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Sunday, June 30, 2013

Beacon Bits -- Not Just Second Saturday

If it seems like there is a flurry of activity for my posts, there is! The more involved I get in Beacon and the more things I am doing over time, the less writing seems to get done. This inverse correlation is paradoxical, but I try to remember that my blog is not about real time events - for that I would recommend Beacon Citizen - but the purpose of Beacon Bits is to reflect on community life and the opportunities for immersion in the social and cultural happenings that bring neighbors together.
 
I have blogged for two years as of this month and I always have many tidbits that I want to write about, but one posting that has been on my mind for a long time is the Beacon Post Office.  The wonderful murals stand as a testimony to a period of time when politicians really cared about people and afforded them the means to earn a living in the trades and arts of building an infrastructure and adorning them for generations to come.

The Beacon Post Office was built in 1937-1938 during the depression by the Works Progress Administration (WPA). The murals that adorn the upper quadrant of the walls that wrap around inside the building, can be seen Monday through Saturday (except for evening hours when Second Saturday galleries have openings--a pity for our visitors.) They were created by WPA artists. The mural aptly depicts the river towns along the Hudson in an ambling manner that is characteristic of "Muhheakantuck" (the Lenape Indian name for 'the river that flows both ways.') The simple elegance and warm colors seem to be an understatement, but seem to be appropriate for the natural beauty of the region. The exterior stone used in the building was from the Cold Spring Foundry. As a testimony to its significance, the post office was placed on the Registry of National Historic Landmarks  twenty-five years ago, in 1988.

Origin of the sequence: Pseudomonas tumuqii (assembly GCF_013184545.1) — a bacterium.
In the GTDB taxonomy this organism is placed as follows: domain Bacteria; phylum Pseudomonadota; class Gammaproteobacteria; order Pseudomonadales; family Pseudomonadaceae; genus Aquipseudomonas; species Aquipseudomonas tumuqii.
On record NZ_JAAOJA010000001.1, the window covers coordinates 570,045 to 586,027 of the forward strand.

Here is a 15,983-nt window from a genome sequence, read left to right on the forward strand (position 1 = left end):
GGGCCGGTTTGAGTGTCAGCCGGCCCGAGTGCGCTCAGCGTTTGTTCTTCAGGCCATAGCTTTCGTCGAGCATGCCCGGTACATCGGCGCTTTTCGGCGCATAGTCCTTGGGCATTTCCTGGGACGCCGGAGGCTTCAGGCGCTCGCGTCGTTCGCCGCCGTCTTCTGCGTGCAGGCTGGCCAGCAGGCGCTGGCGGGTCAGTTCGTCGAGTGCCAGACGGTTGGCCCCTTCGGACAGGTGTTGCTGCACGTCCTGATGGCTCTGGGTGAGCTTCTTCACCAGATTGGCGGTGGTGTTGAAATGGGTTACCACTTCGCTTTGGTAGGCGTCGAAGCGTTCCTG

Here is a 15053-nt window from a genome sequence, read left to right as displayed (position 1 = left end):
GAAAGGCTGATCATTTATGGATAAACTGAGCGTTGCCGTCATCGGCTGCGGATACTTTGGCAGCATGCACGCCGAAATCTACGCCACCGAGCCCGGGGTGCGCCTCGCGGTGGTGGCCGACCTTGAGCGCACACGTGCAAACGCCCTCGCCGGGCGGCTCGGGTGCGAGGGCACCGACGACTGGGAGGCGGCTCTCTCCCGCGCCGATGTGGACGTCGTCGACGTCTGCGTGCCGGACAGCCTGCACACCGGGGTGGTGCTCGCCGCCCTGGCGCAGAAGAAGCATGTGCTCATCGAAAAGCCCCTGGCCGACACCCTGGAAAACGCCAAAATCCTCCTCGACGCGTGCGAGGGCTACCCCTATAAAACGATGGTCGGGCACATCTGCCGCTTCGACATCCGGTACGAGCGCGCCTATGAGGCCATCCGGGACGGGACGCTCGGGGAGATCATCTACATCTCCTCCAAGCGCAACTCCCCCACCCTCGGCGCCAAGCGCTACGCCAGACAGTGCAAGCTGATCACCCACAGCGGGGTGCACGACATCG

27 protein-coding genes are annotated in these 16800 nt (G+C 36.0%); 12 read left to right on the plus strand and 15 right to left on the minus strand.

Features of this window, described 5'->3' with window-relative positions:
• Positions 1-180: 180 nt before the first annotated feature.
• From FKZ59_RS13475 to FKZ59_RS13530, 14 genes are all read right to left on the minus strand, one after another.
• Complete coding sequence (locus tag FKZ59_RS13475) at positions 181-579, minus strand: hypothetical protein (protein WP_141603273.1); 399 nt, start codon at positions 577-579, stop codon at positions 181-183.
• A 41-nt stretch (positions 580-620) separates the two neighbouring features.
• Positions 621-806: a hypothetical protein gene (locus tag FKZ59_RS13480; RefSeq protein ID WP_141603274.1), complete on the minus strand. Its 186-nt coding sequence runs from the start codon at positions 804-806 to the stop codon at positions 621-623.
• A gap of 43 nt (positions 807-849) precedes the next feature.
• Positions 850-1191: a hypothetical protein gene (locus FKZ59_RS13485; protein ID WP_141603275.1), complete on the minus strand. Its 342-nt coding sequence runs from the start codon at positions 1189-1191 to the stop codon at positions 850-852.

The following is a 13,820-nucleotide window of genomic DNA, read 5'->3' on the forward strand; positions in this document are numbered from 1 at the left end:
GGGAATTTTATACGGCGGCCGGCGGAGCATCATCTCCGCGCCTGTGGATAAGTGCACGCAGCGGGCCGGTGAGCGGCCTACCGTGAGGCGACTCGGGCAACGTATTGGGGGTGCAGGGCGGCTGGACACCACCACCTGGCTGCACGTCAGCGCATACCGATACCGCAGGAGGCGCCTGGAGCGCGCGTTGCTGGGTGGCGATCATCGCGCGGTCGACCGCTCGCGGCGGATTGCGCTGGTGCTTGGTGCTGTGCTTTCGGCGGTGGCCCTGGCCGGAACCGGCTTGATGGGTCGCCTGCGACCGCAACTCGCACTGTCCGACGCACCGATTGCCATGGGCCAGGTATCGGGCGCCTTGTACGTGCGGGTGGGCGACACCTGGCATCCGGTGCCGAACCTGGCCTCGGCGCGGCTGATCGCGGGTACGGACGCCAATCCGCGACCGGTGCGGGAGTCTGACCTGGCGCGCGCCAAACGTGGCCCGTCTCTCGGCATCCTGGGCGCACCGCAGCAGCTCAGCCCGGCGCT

Food for thought:  Can you begin to imagine what would be created in Beacon now with all of the local talented artists if only there was a current WPA in effect???
 
Well, we might just be in luck with the advent of the Beacon 3D (2013) project on the corner of Main and Cross Streets. Three sculptures have been installed at 164 Main Street and will be on view through October 15th. The public sculpture project is sponsored by BeaconArts and has been organized by Eleni Smolen of Theo Ganz Studio.  The artists are all from Beacon. Ed Benavente's Sea Change, Tadashi Hashimoto's Gaia and Insun Kim's Couples (photos, top to bottom below) stand as a testimony to the flourishing arts community of Beacon.  It is hoped that this will become an annual community event with the ongoing dedication of talented artists, local entrepreneurs, volunteers and committed citizens who want to bring art into the mundane, day-to-day existence, much in the same way that the WPA had. This art in the ordinary open space is truly a gateway to Beacon's Main Street.
 
 
 
Fundraising is ongoing for this project; donations can be made to BeaconArts, an IRS 501(c)(3) charitable organization with Beacon 3D in the memo and mailed to BeaconArts, PO Box 727, Beacon NY 12508. Any amount of money is appreciated. since it takes a village to keep art in the public eye; perhaps 'WPA' can stand for 'With Pride & Action'.


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